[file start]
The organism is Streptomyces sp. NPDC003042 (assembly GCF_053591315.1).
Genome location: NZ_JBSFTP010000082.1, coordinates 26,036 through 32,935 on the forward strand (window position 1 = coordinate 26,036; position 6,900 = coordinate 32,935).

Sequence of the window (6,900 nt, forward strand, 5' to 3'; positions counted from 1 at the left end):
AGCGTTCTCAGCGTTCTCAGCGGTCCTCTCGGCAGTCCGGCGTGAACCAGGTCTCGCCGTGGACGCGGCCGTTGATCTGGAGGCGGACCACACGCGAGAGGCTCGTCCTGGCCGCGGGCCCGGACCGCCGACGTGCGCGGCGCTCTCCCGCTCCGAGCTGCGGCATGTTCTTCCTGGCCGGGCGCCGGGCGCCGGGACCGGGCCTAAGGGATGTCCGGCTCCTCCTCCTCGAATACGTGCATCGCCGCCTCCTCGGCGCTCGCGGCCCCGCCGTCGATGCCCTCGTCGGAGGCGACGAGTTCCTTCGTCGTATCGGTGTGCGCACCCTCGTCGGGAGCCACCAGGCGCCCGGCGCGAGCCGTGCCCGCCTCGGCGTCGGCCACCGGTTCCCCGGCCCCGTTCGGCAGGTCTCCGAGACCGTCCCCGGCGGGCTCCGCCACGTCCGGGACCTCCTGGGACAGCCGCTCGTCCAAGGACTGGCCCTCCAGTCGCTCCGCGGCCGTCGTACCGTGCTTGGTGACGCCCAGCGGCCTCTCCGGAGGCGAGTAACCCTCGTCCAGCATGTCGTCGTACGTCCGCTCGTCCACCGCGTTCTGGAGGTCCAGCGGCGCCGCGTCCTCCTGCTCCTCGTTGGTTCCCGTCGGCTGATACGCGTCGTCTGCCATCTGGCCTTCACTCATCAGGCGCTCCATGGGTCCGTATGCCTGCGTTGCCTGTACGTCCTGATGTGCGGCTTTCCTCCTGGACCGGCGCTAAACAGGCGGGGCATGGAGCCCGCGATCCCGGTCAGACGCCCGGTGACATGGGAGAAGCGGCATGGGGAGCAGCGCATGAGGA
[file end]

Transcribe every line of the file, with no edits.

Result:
The organism is Streptomyces sp. NPDC003042 (assembly GCF_053591315.1).
Genome location: NZ_JBSFTP010000082.1, coordinates 26,036 through 32,935 on the forward strand (window position 1 = coordinate 26,036; position 6,900 = coordinate 32,935).

Sequence of the window (6,900 nt, forward strand, 5' to 3'; positions counted from 1 at the left end):
AGCGTTCTCAGCGTTCTCAGCGGTCCTCTCGGCAGTCCGGCGTGAACCAGGTCTCGCCGTGGACGCGGCCGTTGATCTGGAGGCGGACCACACGCGAGAGGCTCGTCCTGGCCGCGGGCCCGGACCGCCGACGTGCGCGGCGCTCTCCCGCTCCGAGCTGCGGCATGTTCTTCCTGGCCGGGCGCCGGGCGCCGGGACCGGGCCTAAGGGATGTCCGGCTCCTCCTCCTCGAATACGTGCATCGCCGCCTCCTCGGCGCTCGCGGCCCCGCCGTCGATGCCCTCGTCGGAGGCGACGAGTTCCTTCGTCGTATCGGTGTGCGCACCCTCGTCGGGAGCCACCAGGCGCCCGGCGCGAGCCGTGCCCGCCTCGGCGTCGGCCACCGGTTCCCCGGCCCCGTTCGGCAGGTCTCCGAGACCGTCCCCGGCGGGCTCCGCCACGTCCGGGACCTCCTGGGACAGCCGCTCGTCCAAGGACTGGCCCTCCAGTCGCTCCGCGGCCGTCGTACCGTGCTTGGTGACGCCCAGCGGCCTCTCCGGAGGCGAGTAACCCTCGTCCAGCATGTCGTCGTACGTCCGCTCGTCCACCGCGTTCTGGAGGTCCAGCGGCGCCGCGTCCTCCTGCTCCTCGTTGGTTCCCGTCGGCTGATACGCGTCGTCTGCCATCTGGCCTTCACTCATCAGGCGCTCCATGGGTCCGTATGCCTGCGTTGCCTGTACGTCCTGATGTGCGGCTTTCCTCCTGGACCGGCGCTAAACAGGCGGGGCATGGAGCCCGCGATCCCGGTCAGACGCCCGGTGACATGGGAGAAGCGGCATGGGGAGCAGCGCATGAGGA